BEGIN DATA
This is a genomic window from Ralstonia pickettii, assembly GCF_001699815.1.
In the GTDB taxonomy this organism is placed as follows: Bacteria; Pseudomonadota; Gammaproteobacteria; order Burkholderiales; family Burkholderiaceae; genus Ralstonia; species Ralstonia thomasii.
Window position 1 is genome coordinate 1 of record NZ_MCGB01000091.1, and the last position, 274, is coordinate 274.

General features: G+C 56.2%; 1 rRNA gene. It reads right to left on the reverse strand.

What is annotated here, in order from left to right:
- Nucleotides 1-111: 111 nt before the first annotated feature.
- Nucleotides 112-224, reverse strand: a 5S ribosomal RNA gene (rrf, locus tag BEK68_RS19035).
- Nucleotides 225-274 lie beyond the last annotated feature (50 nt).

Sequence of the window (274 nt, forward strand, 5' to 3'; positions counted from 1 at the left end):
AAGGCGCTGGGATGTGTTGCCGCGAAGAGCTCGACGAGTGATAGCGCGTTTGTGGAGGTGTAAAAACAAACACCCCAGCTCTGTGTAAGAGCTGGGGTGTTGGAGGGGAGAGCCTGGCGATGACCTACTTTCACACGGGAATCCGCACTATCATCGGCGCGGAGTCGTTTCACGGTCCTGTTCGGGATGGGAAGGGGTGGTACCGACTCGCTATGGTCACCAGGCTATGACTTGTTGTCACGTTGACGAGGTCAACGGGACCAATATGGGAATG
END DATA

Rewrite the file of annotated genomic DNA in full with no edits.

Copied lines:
This is a genomic window from Ralstonia pickettii, assembly GCF_001699815.1.
In the GTDB taxonomy this organism is placed as follows: Bacteria; Pseudomonadota; Gammaproteobacteria; order Burkholderiales; family Burkholderiaceae; genus Ralstonia; species Ralstonia thomasii.
Window position 1 is genome coordinate 1 of record NZ_MCGB01000091.1, and the last position, 274, is coordinate 274.

General features: G+C 56.2%; 1 rRNA gene. It reads right to left on the reverse strand.

What is annotated here, in order from left to right:
- Nucleotides 1-111: 111 nt before the first annotated feature.
- Nucleotides 112-224, reverse strand: a 5S ribosomal RNA gene (rrf, locus tag BEK68_RS19035).
- Nucleotides 225-274 lie beyond the last annotated feature (50 nt).

Sequence of the window (274 nt, forward strand, 5' to 3'; positions counted from 1 at the left end):
AAGGCGCTGGGATGTGTTGCCGCGAAGAGCTCGACGAGTGATAGCGCGTTTGTGGAGGTGTAAAAACAAACACCCCAGCTCTGTGTAAGAGCTGGGGTGTTGGAGGGGAGAGCCTGGCGATGACCTACTTTCACACGGGAATCCGCACTATCATCGGCGCGGAGTCGTTTCACGGTCCTGTTCGGGATGGGAAGGGGTGGTACCGACTCGCTATGGTCACCAGGCTATGACTTGTTGTCACGTTGACGAGGTCAACGGGACCAATATGGGAATG